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Transcript
PETER DERMOUDY: I'm Peter Dermoudy. I'm sitting in the grounds of Brown's Mart Theatre. I'm the Chairman of Trustees and have been for about the last 30-odd years. So I feel almost as old as the building. We're entrusted by the Government to look after the building. I was also the architect for the conversion of the original building into this theatre. And that was made possible by the ravages of Cyclone Tracy, which largely destroyed the building and made it possible to start again. This one, of course, was built in 1885. It was one of Solomon's buildings, designed by John George Knight, our town's famous architect. He also designed the old Town Hall, which is opposite us. Unfortunately, the Town Hall suffered more damage than Brown's Mart and it was much more difficult to think about restoring it. So it was stabilised and it remains as elegant ruins, which are used from time to time by the arts community. Excellent for Shakespearean plays and things like that.

PERFORMER: We do it wrong, being so majestical to offer it the show of violence...

PETER DERMOUDY: In 1885, this opened as a mart and then that lasted a couple of years. They had some fairly rough years, probably because the town was so small. But Solomon eventually gave it away to Brown. The Browns took it over and developed it up as a mining exchange, which seemed to be a pretty good idea at the time. But it's had a very colourful history. It was used by many people - it was used as police headquarters at one stage, motor registry. Some of its more infamous stuff - it was thought that during the war, it was a brothel. But I don't know where they got the females from. And I would suggest probably that this theatre conversion is its longest ongoing single purpose since it was built. And I think, the way things are going, it's probably going to maintain that for many, many years to come.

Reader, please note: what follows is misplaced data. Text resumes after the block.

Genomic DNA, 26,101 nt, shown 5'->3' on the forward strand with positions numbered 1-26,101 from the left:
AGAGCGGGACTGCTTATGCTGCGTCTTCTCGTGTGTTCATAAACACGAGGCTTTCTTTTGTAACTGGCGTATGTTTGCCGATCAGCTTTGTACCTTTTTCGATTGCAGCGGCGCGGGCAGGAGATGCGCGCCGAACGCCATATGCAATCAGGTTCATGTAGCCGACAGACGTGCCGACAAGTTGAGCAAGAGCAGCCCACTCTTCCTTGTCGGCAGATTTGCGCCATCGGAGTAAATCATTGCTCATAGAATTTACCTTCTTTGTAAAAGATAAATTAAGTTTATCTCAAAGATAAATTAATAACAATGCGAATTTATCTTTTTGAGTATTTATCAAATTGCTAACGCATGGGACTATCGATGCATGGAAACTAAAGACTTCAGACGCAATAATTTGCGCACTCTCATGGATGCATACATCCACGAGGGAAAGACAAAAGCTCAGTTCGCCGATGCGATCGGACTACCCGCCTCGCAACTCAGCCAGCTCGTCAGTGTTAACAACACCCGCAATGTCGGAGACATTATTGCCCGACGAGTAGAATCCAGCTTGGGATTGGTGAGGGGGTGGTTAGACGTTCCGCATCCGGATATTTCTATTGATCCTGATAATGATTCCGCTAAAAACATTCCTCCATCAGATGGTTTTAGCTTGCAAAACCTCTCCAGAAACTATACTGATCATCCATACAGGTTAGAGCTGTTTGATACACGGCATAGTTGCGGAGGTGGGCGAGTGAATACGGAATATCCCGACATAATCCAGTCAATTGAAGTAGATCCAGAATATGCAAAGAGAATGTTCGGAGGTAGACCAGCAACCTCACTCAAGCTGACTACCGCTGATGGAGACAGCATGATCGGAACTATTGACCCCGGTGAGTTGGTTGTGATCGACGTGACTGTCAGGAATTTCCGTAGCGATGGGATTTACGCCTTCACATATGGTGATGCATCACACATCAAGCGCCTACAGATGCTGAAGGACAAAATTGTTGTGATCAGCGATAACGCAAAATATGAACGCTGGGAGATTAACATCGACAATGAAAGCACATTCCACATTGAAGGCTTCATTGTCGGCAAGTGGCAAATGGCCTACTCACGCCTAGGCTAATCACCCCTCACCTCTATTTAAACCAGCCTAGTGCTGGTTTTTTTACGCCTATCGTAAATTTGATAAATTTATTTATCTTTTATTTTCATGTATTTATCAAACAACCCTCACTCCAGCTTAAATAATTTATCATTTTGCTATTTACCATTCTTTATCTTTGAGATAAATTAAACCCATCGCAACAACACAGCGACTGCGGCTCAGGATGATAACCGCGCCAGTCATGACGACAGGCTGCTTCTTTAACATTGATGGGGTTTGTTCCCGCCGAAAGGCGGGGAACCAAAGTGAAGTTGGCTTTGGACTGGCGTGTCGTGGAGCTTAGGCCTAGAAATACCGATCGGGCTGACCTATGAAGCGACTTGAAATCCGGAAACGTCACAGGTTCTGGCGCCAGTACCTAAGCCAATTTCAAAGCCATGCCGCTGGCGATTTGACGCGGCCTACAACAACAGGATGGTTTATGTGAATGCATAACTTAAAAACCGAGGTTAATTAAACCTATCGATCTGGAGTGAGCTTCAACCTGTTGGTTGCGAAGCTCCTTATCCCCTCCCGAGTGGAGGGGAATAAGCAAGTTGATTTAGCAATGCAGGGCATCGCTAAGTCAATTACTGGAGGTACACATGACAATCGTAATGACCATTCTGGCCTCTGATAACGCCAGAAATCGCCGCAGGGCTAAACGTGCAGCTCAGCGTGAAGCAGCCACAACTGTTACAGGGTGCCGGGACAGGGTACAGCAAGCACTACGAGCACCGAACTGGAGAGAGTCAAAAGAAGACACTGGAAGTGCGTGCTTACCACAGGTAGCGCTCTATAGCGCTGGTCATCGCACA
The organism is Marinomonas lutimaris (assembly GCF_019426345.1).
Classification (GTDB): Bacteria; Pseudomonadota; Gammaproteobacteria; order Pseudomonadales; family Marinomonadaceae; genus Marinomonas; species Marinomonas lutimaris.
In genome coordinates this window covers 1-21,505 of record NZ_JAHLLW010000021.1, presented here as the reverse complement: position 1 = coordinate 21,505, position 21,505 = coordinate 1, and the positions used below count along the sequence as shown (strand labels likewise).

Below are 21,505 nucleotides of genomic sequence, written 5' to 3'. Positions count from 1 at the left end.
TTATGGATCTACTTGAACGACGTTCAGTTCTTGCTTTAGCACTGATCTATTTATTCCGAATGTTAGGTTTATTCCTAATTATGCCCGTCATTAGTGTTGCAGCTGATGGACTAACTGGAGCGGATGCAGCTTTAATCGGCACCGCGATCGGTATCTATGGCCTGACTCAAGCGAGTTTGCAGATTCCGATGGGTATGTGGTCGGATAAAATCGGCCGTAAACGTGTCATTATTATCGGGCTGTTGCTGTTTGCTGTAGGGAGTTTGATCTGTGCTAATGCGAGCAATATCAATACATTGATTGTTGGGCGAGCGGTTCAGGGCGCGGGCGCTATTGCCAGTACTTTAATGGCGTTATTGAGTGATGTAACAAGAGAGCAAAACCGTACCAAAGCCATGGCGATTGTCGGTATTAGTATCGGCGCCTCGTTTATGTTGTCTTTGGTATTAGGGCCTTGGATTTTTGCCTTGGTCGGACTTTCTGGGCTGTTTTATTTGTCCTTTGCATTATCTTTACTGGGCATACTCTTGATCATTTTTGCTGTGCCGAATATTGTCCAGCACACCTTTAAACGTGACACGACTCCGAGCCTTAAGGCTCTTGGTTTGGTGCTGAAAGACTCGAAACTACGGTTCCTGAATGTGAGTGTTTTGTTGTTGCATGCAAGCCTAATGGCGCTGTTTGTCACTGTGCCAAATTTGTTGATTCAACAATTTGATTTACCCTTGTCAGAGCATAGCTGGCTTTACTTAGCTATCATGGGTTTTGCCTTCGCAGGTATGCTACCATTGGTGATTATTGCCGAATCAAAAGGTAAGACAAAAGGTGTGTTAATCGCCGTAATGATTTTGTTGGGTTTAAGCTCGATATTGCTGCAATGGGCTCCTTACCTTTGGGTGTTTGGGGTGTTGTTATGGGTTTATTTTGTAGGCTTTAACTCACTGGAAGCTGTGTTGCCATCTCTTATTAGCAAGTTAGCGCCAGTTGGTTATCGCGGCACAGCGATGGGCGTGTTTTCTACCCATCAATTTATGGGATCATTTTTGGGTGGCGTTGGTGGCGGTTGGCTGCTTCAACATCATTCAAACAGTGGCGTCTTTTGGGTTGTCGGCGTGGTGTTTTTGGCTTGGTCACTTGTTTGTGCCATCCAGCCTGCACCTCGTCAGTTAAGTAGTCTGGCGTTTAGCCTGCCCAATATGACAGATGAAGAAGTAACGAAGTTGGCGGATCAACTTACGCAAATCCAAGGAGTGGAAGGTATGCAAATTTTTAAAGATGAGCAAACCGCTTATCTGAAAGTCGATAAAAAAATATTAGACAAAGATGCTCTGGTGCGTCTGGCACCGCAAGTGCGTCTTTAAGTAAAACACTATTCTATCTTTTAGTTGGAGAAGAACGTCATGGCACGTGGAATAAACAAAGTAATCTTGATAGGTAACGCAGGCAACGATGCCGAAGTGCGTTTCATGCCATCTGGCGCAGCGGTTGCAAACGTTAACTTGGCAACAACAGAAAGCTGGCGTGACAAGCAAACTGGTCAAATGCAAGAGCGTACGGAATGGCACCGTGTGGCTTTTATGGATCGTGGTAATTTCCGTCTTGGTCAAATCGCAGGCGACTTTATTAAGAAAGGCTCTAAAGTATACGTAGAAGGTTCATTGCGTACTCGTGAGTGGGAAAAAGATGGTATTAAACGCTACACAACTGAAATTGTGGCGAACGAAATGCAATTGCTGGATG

JANE TONKIN: My name is Jane Tonkin. I work at Brown's Mart Community Arts and I've been here for about 12 years, in varying roles, but mostly event producing. Brown's Mart the building is a historic building, theatre, rescued from demolition by a group of concerned citizens who also wanted to see the building put to good use. It became an amateur theatre. Subsequently, an administration building was erected behind us. And there's a large courtyard area also used now for events. We look after artists, we help them generate their own activity and we also provide a variety of program and events that give people a platform from which to perform. All these things give artists a really interesting and exciting way to be an active member of the arts and cultural community in Darwin. Brown's Mart Community Arts has a whole bunch of staff people living upstairs. So we look after the venue on behalf of the trustees. And this is a natural role for us because we are always engaging with the artistic community and they're the people that hire this space. One of Brown's Mart Community Arts' major programs is the Darwin Fringe, which happens each year in the peak of the dry season. The Fringe uses Brown's Mart as its hub for activities. So for 24 days, people can almost live at Brown's Mart, being inundated with theatre in this space and visual exhibitions in other rooms and outdoor performances in the courtyard area. Brown's Mart is a vital venue in the Darwin environment. It's accessible and cheap for people to hire. It's also in a really good spot. It's in the Darwin CBD, it's at the end of the bus run, so it's easy to get to for those people who travel by public transport. Many of the events that happen here are all-ages. And it's also a really good place for people to bring their families. Lots of children come to lots of events. The flexibility of the Brown's Mart venue means that a lot of people can use the space. And that includes all sorts of cultural groups from all around Darwin. Lots of Indigenous bands have used this as an original stomping ground. Given that so much arts activity is about telling stories, it's really appropriate that Brown's Mart forms a hub in this city where it's a historic building that also has so many stories to tell.
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